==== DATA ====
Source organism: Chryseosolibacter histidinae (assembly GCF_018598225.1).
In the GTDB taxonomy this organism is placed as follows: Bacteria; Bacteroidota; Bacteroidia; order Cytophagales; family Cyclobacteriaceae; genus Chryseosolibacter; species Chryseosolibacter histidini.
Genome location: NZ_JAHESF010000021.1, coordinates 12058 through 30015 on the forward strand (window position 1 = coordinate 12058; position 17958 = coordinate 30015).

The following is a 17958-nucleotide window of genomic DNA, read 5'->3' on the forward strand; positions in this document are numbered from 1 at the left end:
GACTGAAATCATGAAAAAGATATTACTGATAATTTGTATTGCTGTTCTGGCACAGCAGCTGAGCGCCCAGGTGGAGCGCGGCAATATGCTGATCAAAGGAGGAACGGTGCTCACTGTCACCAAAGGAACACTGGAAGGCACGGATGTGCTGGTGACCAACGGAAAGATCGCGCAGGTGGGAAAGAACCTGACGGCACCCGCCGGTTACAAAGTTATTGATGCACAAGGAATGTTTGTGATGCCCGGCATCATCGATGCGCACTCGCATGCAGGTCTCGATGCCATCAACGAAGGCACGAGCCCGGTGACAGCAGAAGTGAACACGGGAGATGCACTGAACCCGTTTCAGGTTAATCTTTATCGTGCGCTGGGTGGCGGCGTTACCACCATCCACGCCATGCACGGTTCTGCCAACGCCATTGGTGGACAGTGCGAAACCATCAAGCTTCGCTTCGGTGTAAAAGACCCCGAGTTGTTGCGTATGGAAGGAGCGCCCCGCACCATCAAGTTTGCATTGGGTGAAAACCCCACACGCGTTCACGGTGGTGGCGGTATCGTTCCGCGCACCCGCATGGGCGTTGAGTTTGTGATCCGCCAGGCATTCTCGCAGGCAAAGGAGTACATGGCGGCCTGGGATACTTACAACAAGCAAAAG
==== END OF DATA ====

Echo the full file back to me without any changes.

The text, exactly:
Source organism: Chryseosolibacter histidinae (assembly GCF_018598225.1).
In the GTDB taxonomy this organism is placed as follows: Bacteria; Bacteroidota; Bacteroidia; order Cytophagales; family Cyclobacteriaceae; genus Chryseosolibacter; species Chryseosolibacter histidini.
Genome location: NZ_JAHESF010000021.1, coordinates 12058 through 30015 on the forward strand (window position 1 = coordinate 12058; position 17958 = coordinate 30015).

The following is a 17958-nucleotide window of genomic DNA, read 5'->3' on the forward strand; positions in this document are numbered from 1 at the left end:
GACTGAAATCATGAAAAAGATATTACTGATAATTTGTATTGCTGTTCTGGCACAGCAGCTGAGCGCCCAGGTGGAGCGCGGCAATATGCTGATCAAAGGAGGAACGGTGCTCACTGTCACCAAAGGAACACTGGAAGGCACGGATGTGCTGGTGACCAACGGAAAGATCGCGCAGGTGGGAAAGAACCTGACGGCACCCGCCGGTTACAAAGTTATTGATGCACAAGGAATGTTTGTGATGCCCGGCATCATCGATGCGCACTCGCATGCAGGTCTCGATGCCATCAACGAAGGCACGAGCCCGGTGACAGCAGAAGTGAACACGGGAGATGCACTGAACCCGTTTCAGGTTAATCTTTATCGTGCGCTGGGTGGCGGCGTTACCACCATCCACGCCATGCACGGTTCTGCCAACGCCATTGGTGGACAGTGCGAAACCATCAAGCTTCGCTTCGGTGTAAAAGACCCCGAGTTGTTGCGTATGGAAGGAGCGCCCCGCACCATCAAGTTTGCATTGGGTGAAAACCCCACACGCGTTCACGGTGGTGGCGGTATCGTTCCGCGCACCCGCATGGGCGTTGAGTTTGTGATCCGCCAGGCATTCTCGCAGGCAAAGGAGTACATGGCGGCCTGGGATACTTACAACAAGCAAAAG